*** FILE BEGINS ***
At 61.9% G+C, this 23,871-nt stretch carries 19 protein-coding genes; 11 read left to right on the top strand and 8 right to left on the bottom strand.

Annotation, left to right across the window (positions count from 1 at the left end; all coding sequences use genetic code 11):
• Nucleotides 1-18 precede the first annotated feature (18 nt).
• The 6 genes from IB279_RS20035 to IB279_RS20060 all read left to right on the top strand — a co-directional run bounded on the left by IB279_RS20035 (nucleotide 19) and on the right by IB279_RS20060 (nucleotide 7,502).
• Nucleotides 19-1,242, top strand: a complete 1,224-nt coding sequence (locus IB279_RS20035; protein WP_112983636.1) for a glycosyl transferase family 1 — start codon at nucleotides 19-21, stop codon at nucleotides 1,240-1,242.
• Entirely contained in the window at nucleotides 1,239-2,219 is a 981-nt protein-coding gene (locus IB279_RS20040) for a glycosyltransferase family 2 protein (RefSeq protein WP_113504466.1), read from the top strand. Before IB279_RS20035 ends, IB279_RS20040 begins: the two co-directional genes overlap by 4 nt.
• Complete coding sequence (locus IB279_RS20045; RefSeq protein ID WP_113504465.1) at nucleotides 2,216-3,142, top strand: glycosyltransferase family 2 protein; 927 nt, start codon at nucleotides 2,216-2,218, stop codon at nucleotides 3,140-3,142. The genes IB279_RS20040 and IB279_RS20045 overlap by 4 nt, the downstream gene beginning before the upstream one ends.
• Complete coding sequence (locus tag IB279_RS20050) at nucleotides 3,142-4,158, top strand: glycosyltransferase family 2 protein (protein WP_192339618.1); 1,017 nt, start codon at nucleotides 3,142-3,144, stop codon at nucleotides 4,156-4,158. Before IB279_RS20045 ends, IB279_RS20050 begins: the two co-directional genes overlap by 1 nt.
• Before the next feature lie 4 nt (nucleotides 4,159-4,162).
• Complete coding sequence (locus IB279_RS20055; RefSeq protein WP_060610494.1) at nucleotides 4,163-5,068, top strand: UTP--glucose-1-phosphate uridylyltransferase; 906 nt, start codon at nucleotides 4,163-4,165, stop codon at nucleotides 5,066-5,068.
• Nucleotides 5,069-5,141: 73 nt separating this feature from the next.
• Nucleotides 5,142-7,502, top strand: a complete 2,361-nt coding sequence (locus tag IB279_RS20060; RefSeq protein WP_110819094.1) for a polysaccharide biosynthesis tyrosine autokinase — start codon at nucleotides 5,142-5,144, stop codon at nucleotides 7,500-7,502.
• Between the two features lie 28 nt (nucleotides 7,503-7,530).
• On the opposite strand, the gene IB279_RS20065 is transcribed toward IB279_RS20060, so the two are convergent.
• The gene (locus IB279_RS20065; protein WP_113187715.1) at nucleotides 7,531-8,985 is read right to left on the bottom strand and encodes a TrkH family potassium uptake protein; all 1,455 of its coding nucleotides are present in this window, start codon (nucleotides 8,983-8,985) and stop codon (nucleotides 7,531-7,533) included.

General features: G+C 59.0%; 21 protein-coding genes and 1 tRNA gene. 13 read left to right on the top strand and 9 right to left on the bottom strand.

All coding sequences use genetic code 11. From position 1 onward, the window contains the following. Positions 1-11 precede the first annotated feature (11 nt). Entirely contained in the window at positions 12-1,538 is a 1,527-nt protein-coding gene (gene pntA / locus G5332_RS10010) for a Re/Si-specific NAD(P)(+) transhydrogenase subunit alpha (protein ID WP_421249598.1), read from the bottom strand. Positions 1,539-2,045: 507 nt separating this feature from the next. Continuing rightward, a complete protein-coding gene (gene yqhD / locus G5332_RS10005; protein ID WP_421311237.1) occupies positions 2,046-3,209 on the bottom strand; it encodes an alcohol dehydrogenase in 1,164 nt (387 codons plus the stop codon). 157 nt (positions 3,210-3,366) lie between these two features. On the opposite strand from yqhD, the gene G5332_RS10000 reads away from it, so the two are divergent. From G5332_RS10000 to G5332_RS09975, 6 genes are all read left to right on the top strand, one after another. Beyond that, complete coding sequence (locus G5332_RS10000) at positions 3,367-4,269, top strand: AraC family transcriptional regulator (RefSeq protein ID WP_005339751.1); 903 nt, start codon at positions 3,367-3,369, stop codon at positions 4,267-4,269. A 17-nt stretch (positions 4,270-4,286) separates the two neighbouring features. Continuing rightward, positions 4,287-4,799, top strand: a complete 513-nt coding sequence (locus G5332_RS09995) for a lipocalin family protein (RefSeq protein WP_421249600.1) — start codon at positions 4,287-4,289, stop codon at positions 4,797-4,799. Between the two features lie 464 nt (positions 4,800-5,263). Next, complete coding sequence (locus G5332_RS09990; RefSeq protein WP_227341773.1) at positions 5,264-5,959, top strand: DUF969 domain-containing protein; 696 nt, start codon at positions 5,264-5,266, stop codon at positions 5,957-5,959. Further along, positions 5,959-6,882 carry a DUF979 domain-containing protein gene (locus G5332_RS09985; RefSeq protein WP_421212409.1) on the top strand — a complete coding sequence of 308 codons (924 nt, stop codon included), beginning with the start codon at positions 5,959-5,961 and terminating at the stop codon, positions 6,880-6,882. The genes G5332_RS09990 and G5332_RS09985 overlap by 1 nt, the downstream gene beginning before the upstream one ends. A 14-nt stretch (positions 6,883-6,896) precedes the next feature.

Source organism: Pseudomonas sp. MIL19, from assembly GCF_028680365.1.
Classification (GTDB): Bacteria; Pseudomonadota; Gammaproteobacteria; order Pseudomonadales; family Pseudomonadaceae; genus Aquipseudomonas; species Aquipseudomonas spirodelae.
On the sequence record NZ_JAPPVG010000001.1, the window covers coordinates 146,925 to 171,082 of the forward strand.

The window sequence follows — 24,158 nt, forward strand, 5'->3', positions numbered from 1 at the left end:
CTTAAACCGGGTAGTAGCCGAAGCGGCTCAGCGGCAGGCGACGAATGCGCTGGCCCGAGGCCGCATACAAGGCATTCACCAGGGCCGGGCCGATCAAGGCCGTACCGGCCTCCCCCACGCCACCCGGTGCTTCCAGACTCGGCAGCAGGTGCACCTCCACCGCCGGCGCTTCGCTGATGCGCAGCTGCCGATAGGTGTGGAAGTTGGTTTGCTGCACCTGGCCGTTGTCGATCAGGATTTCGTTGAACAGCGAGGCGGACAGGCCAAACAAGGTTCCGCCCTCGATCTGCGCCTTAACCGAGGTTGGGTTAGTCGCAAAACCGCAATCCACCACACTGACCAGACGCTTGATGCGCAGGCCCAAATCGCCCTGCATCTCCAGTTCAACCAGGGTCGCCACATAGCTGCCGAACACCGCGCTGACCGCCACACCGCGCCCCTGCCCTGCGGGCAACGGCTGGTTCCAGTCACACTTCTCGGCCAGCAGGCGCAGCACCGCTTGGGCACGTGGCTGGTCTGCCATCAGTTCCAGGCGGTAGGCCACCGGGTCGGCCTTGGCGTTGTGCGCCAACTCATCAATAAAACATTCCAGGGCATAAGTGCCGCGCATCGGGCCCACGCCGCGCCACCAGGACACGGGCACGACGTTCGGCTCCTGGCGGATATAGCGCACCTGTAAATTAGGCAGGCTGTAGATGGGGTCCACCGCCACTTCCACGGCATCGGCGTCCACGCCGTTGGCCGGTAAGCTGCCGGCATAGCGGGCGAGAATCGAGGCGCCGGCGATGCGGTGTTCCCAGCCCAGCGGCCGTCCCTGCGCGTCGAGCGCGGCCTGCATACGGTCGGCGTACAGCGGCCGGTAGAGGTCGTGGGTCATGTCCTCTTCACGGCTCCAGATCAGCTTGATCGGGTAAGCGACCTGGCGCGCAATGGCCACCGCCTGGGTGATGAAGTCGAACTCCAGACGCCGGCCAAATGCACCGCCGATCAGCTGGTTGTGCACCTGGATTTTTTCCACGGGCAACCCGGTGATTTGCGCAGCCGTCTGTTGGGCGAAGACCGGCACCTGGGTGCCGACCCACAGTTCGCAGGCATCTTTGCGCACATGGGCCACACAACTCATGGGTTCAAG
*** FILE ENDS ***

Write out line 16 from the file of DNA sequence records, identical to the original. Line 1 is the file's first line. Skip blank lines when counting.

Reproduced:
General features: G+C 59.0%; 21 protein-coding genes and 1 tRNA gene. 13 read left to right on the top strand and 9 right to left on the bottom strand.